Mini-beasts and Computer Science

CS4FN issue 4: Computer Science and BioLife cover
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Computer Scientists get inspiration from all sorts of places, not least biology. Mini-beasts have been quite a source of inspiration. From ant trails leading to computer art, to ways to control self-driving cards, mini-beasts lead the way in terms of innovation…and it is not just about computer bugs meaning programs fail to work.


Ant track algorithms

Ant on a rock

Ants communicate by leaving trails of chemicals that other ants can follow to sources of food they’ve found. Very quickly after a new source of food is found ants from the nest are following the shortest path to get to it, even if the original ant trail was not that direct and wiggled around. How do they do that? And how come computers are copying them?…. (read on).

The Hive at Kew

Boy spreadeagled inside the hive at Kew

Combine an understanding of science, with electronics skills and the creativity of an artist and you can get inspiring, memorable and fascinating experiences. That is what the Hive, an art instillation at Kew Gardens in London, does. It is a massive sculpture linked to a subtle sound and light experience, surrounded by a wildflower meadow, but based on the work of scientists studying bees … (read on)

Hoverflies: comin’ to get ya

Hoverfly on blade of grass

By understanding the way hoverflies mate, computer scientists found a way to sneak up on humans, giving a way to make games harder…. (read on).

Ant art

Ant head close up

There are many ways Artificial Intelligences might create art. Breeding a colony of virtual ants is one of the most creative…. (read on).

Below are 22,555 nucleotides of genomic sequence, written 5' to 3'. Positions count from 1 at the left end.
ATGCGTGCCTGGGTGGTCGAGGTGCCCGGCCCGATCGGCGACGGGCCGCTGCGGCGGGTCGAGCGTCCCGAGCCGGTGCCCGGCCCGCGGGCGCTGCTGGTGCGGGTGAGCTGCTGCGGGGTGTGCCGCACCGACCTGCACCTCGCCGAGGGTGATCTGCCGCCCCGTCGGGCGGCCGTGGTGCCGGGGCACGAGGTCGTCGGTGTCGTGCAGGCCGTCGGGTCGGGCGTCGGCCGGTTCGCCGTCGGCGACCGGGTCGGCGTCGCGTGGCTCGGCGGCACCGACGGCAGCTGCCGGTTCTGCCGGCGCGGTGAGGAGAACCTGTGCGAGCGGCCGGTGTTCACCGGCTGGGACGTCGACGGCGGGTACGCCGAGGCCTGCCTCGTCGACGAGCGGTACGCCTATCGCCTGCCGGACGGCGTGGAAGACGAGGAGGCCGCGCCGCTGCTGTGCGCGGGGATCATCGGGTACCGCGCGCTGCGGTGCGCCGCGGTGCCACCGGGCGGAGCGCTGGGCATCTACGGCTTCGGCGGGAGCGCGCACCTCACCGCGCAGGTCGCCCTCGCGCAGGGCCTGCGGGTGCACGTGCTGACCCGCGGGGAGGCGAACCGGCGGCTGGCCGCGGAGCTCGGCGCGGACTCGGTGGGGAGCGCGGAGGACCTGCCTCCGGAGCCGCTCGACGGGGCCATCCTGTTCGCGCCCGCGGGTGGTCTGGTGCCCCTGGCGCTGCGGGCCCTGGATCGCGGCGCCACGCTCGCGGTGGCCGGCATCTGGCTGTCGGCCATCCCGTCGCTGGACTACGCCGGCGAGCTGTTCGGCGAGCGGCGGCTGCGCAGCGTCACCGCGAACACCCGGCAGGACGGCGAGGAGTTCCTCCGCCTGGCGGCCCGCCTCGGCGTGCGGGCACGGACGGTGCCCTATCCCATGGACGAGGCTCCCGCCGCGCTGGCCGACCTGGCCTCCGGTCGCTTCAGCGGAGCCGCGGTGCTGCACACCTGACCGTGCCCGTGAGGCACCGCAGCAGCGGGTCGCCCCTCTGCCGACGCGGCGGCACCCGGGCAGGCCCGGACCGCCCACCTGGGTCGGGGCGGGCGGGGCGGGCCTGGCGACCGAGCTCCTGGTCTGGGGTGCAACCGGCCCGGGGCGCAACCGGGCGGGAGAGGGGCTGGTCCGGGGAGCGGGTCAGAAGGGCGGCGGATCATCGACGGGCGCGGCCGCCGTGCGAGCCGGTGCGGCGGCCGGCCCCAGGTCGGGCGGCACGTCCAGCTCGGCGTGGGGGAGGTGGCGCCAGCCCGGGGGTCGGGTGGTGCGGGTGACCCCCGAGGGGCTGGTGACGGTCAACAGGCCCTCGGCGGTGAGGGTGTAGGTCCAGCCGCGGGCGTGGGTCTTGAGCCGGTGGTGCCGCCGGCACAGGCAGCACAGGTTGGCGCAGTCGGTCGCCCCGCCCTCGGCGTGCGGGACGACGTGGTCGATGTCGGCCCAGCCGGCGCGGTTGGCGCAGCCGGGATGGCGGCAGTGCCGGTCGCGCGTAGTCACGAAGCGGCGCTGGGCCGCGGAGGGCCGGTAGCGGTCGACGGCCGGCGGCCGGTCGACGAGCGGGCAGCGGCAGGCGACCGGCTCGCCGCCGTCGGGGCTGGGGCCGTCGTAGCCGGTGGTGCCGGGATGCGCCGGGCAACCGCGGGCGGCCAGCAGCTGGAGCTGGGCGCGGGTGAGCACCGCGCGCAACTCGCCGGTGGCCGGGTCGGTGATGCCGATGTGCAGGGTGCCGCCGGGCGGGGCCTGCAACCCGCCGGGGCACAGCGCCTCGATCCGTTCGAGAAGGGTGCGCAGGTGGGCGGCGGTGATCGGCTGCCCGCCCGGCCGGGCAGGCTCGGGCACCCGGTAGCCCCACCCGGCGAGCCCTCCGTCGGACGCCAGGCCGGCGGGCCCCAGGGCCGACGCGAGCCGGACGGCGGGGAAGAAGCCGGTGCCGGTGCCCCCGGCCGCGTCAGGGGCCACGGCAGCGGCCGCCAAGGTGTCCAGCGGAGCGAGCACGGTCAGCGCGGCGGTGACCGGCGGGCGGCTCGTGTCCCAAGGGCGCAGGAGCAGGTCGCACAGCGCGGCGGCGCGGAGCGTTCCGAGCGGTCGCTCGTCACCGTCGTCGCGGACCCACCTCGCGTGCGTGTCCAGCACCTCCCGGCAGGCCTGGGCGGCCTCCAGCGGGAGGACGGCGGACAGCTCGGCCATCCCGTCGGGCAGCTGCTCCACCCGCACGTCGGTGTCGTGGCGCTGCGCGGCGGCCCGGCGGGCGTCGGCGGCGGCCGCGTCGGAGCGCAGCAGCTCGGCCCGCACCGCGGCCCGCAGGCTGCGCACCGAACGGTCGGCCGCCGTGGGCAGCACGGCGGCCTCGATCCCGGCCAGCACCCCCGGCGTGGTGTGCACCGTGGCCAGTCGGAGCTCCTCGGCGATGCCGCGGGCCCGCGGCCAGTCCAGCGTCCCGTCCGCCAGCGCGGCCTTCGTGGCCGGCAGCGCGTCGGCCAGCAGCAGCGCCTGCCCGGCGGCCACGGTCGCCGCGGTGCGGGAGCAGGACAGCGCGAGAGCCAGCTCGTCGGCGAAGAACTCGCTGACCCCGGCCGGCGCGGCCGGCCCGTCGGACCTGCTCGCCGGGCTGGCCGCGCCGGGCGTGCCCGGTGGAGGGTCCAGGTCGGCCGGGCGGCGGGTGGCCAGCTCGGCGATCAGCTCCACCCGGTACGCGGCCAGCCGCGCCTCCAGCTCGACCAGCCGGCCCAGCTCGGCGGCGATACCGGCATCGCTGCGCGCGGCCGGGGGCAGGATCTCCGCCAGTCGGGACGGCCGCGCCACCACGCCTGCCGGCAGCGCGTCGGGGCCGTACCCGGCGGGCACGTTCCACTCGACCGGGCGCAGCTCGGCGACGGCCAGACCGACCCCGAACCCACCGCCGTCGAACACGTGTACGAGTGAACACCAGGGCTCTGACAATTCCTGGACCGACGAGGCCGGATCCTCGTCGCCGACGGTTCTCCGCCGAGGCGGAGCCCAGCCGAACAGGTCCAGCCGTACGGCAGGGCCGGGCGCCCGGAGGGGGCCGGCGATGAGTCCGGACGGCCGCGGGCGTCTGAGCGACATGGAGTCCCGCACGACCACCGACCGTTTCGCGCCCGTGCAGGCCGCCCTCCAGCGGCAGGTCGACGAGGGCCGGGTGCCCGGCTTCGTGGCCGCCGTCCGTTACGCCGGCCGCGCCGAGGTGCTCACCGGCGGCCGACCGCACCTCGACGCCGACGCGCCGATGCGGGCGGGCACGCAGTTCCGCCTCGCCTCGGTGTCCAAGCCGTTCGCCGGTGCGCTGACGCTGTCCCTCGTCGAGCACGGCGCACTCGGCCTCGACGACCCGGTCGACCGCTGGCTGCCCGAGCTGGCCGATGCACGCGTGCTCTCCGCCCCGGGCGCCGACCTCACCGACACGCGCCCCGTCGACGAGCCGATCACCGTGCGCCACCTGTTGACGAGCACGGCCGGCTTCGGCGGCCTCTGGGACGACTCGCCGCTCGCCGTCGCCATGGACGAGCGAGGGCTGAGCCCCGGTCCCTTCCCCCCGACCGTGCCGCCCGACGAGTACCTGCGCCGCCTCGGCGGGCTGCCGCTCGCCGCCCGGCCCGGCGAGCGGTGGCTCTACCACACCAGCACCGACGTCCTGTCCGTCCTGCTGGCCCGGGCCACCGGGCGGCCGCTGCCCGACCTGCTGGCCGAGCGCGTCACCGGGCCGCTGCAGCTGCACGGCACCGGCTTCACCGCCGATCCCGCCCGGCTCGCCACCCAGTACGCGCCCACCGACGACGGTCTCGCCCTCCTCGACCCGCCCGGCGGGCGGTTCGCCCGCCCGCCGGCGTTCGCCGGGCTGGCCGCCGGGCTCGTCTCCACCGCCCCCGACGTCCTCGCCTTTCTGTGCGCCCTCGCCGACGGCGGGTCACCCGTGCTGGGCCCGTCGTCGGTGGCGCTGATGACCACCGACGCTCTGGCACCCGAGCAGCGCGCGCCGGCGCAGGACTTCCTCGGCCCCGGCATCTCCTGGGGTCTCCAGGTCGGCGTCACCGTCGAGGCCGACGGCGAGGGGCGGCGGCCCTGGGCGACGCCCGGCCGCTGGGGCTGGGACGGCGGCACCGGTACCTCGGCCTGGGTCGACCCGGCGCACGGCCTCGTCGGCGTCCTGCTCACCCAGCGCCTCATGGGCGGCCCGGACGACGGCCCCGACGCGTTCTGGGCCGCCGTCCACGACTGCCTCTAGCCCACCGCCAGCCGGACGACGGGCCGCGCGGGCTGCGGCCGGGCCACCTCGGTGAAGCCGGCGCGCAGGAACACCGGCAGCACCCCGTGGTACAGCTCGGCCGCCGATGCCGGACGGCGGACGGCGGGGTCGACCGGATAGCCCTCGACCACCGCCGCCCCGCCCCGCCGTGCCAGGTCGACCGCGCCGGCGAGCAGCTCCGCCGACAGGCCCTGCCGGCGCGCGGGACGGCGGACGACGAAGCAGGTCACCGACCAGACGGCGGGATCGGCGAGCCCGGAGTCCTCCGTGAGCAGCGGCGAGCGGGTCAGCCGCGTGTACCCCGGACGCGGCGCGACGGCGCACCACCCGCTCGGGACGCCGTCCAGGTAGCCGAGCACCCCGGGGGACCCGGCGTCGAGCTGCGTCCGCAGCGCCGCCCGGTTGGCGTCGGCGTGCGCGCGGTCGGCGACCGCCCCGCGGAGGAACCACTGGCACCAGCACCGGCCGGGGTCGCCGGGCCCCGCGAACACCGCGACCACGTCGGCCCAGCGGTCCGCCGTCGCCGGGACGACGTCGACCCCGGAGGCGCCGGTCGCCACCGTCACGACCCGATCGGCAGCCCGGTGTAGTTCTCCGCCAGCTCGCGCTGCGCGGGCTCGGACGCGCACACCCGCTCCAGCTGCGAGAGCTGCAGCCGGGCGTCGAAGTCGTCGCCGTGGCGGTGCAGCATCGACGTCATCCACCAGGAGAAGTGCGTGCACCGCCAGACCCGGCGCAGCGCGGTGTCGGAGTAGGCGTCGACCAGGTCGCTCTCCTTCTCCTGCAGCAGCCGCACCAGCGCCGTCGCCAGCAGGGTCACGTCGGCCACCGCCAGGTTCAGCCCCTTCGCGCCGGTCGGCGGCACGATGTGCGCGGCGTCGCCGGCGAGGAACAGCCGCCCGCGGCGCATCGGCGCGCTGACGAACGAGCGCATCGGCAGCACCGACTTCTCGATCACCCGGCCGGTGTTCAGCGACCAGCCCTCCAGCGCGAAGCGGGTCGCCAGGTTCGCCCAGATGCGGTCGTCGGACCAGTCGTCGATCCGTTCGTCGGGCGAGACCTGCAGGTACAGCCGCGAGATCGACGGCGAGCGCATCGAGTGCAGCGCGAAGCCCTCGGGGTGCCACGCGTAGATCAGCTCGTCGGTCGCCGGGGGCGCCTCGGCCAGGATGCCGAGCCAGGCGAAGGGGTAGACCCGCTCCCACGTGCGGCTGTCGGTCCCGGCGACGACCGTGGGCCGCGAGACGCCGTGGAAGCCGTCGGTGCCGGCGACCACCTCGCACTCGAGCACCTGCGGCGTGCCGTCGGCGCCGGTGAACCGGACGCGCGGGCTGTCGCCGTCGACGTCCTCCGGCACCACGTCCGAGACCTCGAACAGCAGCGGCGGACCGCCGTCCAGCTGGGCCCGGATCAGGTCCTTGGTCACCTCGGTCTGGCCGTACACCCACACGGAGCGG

Swat a way to drive

CLose up of a fly's head and macro eye

Could ant or locust brains give us smart ways to make cars clever…. (read on).

A Storm in a bell jar

Ada Lovelace was close friends with John Crosse, and knew his father Andrew: the ‘real Frankenstein’. Andrew Crosse apparently created insect life from electricity, stone and water ... (read on).

Future Friendly- Kerstin Dautenhahn

Kerstin Dautenhahn is a biologist turned robot expert with a mission: to help us make friends with robots. Her research on stick insects, led to her interest in the ways that living things process information and control their body movements, and that led her to building robots, and then understanding how we interact with robots, which she now uses to help children with autism ... (read on).

Grace Hopper – sorry to bug you

A moth flying towards us close up

Rear-admiral Grace Hopper was one of the first programmers, a pioneer of high level languages inventing the idea as well as writing the first compiler, so she made high level languages a practical reality. She made large, correct programs possible. She also immortalised the idea that software mistakes should be named after a mini-beast. ... (read on).

More to come …

This page was funded by UKRI, through grant EP/W033615/1.